Telefonica forecast revenue growth and lower operating margin erosion for 2013 and said it had scrapped plans to float its Latin American businesses, something it had previously considered as a way to raise up to 6 billion euros.
"There is not going to be an IPO of Latin America...This is not a priority anymore," Chief Executive Cesar Alierta said, adding that the company had achieved sufficient "financial flexibility" through asset sales in 2012.
Telefonica narrowly missed its net debt to operating income target ratio of 2.35 for 2012 - although not by enough to endanger its prized investment-grade rating - and said it targeted debt of under 47 billion euros in 2013.
But investors focused on the faster-than-expected Spanish turnaround, sending Telefonica shares up 2 percent to 10 euros by market close, against a flat European telecoms sector .
"Spain comes as the big surprise, reinforces the credibility of Telefonica's domestic strategy and suggests stabilization could be closer than expected," BBVA analysts wrote in a note.
In neighboring Portugal, also hit hard by the euro zone crisis, Portugal Telecom's fourth-quarter sales fell 7 percent amid a deepening recession. It posted a 10 percent rise in profit, beating forecasts, thanks to disposals and cost cuts.
Investors were less convinced by the strategy of Deutsche Telekom, whose earnings before interest, tax, depreciation and amortization (EBITDA) excluding special items fell 13 percent to 4.03 billion euros ($5.28 billion), missing an average forecast of 4.19 billion in a Reuters poll.
The company said it still expected EBITDA to grow to around 18.4 billion euros this year, above the Reuters poll average estimate of 17.5 billion euros.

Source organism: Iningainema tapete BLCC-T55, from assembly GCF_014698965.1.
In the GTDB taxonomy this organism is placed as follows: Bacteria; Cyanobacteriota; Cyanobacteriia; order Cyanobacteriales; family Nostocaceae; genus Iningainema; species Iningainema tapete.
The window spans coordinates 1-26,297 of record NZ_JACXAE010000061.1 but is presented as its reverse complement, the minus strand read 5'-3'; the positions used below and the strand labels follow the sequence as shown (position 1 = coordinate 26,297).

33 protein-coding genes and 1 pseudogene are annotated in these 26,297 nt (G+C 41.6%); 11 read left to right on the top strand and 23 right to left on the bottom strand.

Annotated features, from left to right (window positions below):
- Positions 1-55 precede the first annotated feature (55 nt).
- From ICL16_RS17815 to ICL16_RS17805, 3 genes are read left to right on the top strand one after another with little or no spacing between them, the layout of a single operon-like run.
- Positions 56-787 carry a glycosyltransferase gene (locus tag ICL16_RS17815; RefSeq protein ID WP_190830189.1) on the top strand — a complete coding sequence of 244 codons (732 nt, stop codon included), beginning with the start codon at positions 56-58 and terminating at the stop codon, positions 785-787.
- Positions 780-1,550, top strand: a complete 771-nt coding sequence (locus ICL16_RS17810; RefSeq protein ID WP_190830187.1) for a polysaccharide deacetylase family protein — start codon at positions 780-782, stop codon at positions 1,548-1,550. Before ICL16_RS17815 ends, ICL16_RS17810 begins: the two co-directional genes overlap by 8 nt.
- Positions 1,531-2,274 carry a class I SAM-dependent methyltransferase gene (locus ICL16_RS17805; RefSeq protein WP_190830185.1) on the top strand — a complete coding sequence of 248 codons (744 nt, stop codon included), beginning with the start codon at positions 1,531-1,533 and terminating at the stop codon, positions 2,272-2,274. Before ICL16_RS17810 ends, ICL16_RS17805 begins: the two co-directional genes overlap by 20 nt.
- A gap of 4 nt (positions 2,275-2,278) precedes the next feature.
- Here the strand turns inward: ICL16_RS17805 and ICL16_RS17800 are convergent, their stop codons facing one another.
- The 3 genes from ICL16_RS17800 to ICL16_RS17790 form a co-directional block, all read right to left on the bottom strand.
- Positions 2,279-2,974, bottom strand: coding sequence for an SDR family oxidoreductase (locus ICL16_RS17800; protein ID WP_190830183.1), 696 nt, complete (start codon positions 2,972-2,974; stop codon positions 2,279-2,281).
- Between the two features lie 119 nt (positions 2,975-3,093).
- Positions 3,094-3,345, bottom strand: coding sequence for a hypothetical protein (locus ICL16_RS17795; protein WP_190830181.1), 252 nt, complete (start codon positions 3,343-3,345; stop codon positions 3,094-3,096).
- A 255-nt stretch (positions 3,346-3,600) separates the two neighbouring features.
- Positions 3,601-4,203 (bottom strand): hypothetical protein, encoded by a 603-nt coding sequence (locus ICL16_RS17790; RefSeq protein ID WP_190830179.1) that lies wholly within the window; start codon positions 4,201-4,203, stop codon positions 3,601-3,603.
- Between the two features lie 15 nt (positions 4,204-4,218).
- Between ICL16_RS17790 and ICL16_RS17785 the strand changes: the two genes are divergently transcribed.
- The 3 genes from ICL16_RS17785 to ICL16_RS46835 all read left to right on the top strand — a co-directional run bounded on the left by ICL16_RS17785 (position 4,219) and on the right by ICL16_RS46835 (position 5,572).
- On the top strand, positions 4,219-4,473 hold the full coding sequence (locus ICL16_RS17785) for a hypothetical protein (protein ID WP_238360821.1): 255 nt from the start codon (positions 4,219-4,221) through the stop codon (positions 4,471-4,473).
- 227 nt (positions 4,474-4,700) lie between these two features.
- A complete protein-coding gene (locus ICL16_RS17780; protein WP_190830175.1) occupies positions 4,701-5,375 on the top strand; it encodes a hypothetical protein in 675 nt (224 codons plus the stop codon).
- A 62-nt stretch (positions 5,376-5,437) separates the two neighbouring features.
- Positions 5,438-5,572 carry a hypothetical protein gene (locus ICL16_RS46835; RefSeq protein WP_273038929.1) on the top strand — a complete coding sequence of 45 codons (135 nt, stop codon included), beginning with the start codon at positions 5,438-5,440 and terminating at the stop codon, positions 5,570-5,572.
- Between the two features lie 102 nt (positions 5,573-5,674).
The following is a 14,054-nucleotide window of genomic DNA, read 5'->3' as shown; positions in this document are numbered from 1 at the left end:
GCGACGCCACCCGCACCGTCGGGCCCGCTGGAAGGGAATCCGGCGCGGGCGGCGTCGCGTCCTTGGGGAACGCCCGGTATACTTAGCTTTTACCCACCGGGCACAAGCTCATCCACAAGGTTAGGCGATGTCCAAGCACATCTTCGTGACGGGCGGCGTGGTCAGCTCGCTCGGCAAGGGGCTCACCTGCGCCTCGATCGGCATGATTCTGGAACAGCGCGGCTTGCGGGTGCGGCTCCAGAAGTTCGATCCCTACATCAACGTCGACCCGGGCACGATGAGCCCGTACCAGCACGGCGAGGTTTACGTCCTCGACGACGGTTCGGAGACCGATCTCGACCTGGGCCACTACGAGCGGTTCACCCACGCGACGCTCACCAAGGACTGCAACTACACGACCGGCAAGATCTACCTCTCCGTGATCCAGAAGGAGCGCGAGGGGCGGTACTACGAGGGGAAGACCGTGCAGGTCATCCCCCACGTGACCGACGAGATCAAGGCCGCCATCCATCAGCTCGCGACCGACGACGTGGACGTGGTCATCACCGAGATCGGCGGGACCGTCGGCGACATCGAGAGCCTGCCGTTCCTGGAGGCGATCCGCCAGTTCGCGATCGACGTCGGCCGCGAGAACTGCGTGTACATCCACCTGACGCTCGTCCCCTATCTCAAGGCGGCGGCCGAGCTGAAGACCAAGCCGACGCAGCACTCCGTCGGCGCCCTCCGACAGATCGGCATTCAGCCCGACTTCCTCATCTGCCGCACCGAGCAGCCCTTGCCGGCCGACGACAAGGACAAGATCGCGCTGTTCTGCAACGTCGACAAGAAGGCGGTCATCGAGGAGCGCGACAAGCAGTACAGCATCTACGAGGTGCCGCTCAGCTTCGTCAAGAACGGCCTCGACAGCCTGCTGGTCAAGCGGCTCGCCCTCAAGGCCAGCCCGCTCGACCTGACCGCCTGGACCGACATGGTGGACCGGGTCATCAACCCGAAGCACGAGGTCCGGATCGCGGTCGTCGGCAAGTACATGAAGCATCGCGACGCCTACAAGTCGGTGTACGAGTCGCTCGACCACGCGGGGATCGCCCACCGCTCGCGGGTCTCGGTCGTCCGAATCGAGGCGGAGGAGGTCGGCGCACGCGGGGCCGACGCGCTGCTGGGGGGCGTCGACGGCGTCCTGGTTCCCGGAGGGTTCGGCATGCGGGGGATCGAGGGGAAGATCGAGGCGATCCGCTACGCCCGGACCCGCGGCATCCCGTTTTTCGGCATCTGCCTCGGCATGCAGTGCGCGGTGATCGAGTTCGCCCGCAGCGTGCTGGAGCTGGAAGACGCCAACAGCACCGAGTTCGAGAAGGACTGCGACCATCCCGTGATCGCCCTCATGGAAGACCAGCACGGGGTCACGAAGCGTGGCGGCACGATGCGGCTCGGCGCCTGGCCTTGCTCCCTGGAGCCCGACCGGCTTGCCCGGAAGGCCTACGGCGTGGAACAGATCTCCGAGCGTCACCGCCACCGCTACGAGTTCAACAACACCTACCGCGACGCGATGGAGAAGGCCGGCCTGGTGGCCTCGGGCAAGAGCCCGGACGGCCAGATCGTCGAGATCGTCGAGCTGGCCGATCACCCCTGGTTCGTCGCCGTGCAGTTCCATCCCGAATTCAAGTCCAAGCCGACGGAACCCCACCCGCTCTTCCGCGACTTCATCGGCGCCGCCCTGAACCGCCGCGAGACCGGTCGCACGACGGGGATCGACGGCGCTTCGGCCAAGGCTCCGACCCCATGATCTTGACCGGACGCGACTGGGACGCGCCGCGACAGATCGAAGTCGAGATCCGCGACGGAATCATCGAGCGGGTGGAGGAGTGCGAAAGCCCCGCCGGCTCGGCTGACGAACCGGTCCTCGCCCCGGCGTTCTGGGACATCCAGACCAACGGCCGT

But the scale of investments in Germany - although they had been flagged - combined with weakness in the United States worried some investors, and Deutsche Telekom shares closed flat having dropped 2 percent earlier.
Jefferies analysts wrote: "Results now show this coming through... mainly in German mobile where market investments (opex) have been increased by 0.2 billion euros in 4Q alone. This remains the main reason for our caution on the stock."
Telekom Austria also reported a drop in core profits as its two biggest markets, Austria and Bulgaria, struggled with competition and regulation.
The company that is 26 percent owned by Carlos Slim and his America Movil group said competition remained fierce.
Still, quarterly core profit of 319 million euros and flat sales of 1.12 billion euros beat low expectations, sending its shares up 7 percent. Telekom Austria reiterated its forecast for 2013 sales to fall to about 4.1 billion euros from 4.4 billion. It continued to decline to provide a profit forecast.
Outside of the euro zone, Russian operator MegaFon showed its domestic market is approaching that of mature European ones. MegaFon said revenue growth would likely slow this year and it would focus on mobile data rather than voice services to drive future growth.
(Additional reporting and writing by Georgina Prodhan; Editing by Sophie Walker)